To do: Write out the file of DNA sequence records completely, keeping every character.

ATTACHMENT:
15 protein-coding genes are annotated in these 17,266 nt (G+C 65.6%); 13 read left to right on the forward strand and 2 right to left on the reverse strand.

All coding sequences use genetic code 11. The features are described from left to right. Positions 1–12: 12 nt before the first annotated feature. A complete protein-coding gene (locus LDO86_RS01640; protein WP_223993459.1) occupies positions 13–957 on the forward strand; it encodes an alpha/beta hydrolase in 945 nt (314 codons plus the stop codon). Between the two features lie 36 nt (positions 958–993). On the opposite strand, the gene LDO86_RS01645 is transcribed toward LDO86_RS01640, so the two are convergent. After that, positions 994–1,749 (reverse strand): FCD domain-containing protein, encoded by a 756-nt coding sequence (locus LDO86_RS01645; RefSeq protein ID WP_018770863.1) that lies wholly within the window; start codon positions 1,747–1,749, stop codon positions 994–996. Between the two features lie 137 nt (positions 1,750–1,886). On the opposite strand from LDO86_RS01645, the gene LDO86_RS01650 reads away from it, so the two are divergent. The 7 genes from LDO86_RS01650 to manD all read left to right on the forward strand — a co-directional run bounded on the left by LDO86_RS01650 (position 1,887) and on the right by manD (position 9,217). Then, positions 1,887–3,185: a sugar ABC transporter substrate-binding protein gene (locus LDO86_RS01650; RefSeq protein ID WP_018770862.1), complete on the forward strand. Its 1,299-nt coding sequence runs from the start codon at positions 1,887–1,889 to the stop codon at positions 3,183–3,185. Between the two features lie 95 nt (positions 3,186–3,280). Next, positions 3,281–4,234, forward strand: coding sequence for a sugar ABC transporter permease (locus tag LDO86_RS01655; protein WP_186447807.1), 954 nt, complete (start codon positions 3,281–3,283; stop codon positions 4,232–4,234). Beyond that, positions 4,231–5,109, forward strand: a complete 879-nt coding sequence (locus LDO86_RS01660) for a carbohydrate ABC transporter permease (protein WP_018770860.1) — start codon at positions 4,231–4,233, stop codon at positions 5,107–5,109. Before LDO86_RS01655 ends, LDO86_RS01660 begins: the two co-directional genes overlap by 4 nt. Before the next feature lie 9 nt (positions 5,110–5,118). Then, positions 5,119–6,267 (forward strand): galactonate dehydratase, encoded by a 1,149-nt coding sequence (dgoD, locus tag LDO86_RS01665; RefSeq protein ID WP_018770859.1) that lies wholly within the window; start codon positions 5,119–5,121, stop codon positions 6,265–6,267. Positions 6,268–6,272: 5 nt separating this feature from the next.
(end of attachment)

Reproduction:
15 protein-coding genes are annotated in these 17,266 nt (G+C 65.6%); 13 read left to right on the forward strand and 2 right to left on the reverse strand.

All coding sequences use genetic code 11. The features are described from left to right. Positions 1–12: 12 nt before the first annotated feature. A complete protein-coding gene (locus LDO86_RS01640; protein WP_223993459.1) occupies positions 13–957 on the forward strand; it encodes an alpha/beta hydrolase in 945 nt (314 codons plus the stop codon). Between the two features lie 36 nt (positions 958–993). On the opposite strand, the gene LDO86_RS01645 is transcribed toward LDO86_RS01640, so the two are convergent. After that, positions 994–1,749 (reverse strand): FCD domain-containing protein, encoded by a 756-nt coding sequence (locus LDO86_RS01645; RefSeq protein ID WP_018770863.1) that lies wholly within the window; start codon positions 1,747–1,749, stop codon positions 994–996. Between the two features lie 137 nt (positions 1,750–1,886). On the opposite strand from LDO86_RS01645, the gene LDO86_RS01650 reads away from it, so the two are divergent. The 7 genes from LDO86_RS01650 to manD all read left to right on the forward strand — a co-directional run bounded on the left by LDO86_RS01650 (position 1,887) and on the right by manD (position 9,217). Then, positions 1,887–3,185: a sugar ABC transporter substrate-binding protein gene (locus LDO86_RS01650; RefSeq protein ID WP_018770862.1), complete on the forward strand. Its 1,299-nt coding sequence runs from the start codon at positions 1,887–1,889 to the stop codon at positions 3,183–3,185. Between the two features lie 95 nt (positions 3,186–3,280). Next, positions 3,281–4,234, forward strand: coding sequence for a sugar ABC transporter permease (locus tag LDO86_RS01655; protein WP_186447807.1), 954 nt, complete (start codon positions 3,281–3,283; stop codon positions 4,232–4,234). Beyond that, positions 4,231–5,109, forward strand: a complete 879-nt coding sequence (locus LDO86_RS01660) for a carbohydrate ABC transporter permease (protein WP_018770860.1) — start codon at positions 4,231–4,233, stop codon at positions 5,107–5,109. Before LDO86_RS01655 ends, LDO86_RS01660 begins: the two co-directional genes overlap by 4 nt. Before the next feature lie 9 nt (positions 5,110–5,118). Then, positions 5,119–6,267 (forward strand): galactonate dehydratase, encoded by a 1,149-nt coding sequence (dgoD, locus tag LDO86_RS01665; RefSeq protein ID WP_018770859.1) that lies wholly within the window; start codon positions 5,119–5,121, stop codon positions 6,265–6,267. Positions 6,268–6,272: 5 nt separating this feature from the next.